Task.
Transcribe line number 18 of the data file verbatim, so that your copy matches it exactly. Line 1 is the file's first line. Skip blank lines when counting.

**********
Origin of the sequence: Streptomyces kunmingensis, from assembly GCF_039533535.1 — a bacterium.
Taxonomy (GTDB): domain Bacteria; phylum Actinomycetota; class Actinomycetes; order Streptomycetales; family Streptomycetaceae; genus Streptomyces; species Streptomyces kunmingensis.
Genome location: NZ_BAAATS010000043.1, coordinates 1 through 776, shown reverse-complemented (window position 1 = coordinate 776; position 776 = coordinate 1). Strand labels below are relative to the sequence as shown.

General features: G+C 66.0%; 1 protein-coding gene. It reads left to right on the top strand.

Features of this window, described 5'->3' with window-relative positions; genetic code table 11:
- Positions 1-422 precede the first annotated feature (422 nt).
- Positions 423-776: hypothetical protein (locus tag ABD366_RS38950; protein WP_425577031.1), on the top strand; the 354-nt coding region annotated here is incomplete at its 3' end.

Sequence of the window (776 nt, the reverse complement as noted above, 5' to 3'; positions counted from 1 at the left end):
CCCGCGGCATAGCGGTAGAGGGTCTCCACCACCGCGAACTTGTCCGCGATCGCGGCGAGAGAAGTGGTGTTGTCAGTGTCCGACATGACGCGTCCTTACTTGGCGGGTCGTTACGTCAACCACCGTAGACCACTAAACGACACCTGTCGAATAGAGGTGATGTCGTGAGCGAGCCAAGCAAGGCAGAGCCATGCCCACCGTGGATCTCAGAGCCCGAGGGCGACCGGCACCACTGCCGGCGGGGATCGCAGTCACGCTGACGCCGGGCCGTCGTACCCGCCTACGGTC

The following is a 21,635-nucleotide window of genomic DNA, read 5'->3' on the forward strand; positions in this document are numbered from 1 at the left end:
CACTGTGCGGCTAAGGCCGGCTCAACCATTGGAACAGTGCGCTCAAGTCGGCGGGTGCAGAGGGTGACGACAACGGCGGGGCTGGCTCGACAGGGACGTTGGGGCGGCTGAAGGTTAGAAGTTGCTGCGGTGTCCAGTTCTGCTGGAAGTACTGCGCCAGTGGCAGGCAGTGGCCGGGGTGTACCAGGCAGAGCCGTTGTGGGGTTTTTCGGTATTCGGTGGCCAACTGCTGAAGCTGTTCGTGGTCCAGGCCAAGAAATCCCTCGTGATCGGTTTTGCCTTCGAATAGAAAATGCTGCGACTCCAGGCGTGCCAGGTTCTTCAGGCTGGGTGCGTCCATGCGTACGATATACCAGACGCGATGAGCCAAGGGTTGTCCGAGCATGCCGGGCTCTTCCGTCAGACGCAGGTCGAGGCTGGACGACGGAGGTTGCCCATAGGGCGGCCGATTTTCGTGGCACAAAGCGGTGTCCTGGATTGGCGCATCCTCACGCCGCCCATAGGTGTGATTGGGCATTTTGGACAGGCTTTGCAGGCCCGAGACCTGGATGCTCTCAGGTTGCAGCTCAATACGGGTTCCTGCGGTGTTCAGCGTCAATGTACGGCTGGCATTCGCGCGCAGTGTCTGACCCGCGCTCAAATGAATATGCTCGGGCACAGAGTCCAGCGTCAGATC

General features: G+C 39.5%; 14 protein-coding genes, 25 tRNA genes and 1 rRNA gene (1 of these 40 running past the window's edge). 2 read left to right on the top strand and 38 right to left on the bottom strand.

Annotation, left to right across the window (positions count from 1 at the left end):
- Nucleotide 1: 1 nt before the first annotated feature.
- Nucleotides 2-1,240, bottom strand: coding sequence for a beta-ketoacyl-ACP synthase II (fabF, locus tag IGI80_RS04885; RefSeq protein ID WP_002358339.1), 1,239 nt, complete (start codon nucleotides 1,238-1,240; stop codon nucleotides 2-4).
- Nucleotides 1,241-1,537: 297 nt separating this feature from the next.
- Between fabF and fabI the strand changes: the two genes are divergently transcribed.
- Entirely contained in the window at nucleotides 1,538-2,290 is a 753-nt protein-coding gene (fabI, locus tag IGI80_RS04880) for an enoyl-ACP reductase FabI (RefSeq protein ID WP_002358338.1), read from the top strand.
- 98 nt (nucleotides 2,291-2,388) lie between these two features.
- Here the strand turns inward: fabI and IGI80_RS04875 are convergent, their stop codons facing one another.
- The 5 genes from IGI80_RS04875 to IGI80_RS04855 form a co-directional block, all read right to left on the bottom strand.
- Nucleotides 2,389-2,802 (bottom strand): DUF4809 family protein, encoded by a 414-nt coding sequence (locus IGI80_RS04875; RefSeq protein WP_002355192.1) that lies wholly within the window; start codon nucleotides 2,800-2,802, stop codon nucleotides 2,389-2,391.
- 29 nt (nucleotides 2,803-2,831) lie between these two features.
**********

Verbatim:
- Entirely contained in the window at nucleotides 1,538-2,290 is a 753-nt protein-coding gene (fabI, locus tag IGI80_RS04880) for an enoyl-ACP reductase FabI (RefSeq protein ID WP_002358338.1), read from the top strand.